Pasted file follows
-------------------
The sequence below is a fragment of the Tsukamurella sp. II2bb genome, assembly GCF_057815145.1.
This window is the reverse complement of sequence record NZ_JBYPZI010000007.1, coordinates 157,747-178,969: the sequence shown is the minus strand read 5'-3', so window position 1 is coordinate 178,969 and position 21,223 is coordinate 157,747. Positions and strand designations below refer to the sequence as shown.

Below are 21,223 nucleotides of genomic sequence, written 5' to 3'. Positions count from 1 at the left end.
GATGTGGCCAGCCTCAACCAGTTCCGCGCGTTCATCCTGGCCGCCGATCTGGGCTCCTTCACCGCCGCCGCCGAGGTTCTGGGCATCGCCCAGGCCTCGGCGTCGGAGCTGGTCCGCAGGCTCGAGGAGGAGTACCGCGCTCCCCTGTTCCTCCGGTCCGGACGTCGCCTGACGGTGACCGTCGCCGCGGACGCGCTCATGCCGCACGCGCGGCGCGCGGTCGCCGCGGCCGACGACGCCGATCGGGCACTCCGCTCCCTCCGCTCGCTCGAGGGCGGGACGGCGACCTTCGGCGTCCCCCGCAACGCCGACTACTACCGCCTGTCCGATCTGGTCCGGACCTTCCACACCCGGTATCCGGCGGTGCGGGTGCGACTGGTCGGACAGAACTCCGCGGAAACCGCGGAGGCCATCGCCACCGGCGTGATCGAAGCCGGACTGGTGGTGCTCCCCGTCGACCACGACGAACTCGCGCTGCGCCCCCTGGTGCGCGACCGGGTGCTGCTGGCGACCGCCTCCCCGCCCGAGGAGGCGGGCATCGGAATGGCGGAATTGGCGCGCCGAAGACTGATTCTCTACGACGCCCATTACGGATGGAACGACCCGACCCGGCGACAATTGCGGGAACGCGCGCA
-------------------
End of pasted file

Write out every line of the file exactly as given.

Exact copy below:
The sequence below is a fragment of the Tsukamurella sp. II2bb genome, assembly GCF_057815145.1.
This window is the reverse complement of sequence record NZ_JBYPZI010000007.1, coordinates 157,747-178,969: the sequence shown is the minus strand read 5'-3', so window position 1 is coordinate 178,969 and position 21,223 is coordinate 157,747. Positions and strand designations below refer to the sequence as shown.

Below are 21,223 nucleotides of genomic sequence, written 5' to 3'. Positions count from 1 at the left end.
GATGTGGCCAGCCTCAACCAGTTCCGCGCGTTCATCCTGGCCGCCGATCTGGGCTCCTTCACCGCCGCCGCCGAGGTTCTGGGCATCGCCCAGGCCTCGGCGTCGGAGCTGGTCCGCAGGCTCGAGGAGGAGTACCGCGCTCCCCTGTTCCTCCGGTCCGGACGTCGCCTGACGGTGACCGTCGCCGCGGACGCGCTCATGCCGCACGCGCGGCGCGCGGTCGCCGCGGCCGACGACGCCGATCGGGCACTCCGCTCCCTCCGCTCGCTCGAGGGCGGGACGGCGACCTTCGGCGTCCCCCGCAACGCCGACTACTACCGCCTGTCCGATCTGGTCCGGACCTTCCACACCCGGTATCCGGCGGTGCGGGTGCGACTGGTCGGACAGAACTCCGCGGAAACCGCGGAGGCCATCGCCACCGGCGTGATCGAAGCCGGACTGGTGGTGCTCCCCGTCGACCACGACGAACTCGCGCTGCGCCCCCTGGTGCGCGACCGGGTGCTGCTGGCGACCGCCTCCCCGCCCGAGGAGGCGGGCATCGGAATGGCGGAATTGGCGCGCCGAAGACTGATTCTCTACGACGCCCATTACGGATGGAACGACCCGACCCGGCGACAATTGCGGGAACGCGCGCA